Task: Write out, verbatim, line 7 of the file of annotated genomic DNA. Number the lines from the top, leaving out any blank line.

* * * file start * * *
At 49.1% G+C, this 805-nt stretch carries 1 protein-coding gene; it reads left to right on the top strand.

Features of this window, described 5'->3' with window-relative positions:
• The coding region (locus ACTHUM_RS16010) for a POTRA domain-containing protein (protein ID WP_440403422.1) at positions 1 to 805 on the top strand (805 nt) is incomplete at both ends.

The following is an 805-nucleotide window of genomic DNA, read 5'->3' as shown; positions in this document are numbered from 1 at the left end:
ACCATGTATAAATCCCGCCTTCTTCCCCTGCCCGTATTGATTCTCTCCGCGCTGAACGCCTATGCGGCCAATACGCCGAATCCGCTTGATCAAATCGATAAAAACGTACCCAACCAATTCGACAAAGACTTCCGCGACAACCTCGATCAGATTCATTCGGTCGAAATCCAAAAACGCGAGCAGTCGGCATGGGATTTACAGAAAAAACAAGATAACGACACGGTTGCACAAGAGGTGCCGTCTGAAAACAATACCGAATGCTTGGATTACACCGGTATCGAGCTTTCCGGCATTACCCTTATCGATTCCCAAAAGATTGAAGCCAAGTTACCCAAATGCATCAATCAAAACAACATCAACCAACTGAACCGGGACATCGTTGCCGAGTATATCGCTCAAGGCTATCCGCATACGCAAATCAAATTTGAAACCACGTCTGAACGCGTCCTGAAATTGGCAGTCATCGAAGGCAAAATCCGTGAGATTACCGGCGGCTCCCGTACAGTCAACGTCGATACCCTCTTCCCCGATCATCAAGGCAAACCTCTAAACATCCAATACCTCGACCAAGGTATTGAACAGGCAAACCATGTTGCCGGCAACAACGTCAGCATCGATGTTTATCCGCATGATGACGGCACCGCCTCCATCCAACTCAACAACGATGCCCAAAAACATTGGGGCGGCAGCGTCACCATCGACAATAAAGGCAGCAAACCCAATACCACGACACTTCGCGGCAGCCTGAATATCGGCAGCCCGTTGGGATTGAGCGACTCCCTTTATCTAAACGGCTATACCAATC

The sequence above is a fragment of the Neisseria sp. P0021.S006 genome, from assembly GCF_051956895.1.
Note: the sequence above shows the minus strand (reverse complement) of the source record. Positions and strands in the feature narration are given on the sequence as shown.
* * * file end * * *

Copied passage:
Note: the sequence above shows the minus strand (reverse complement) of the source record. Positions and strands in the feature narration are given on the sequence as shown.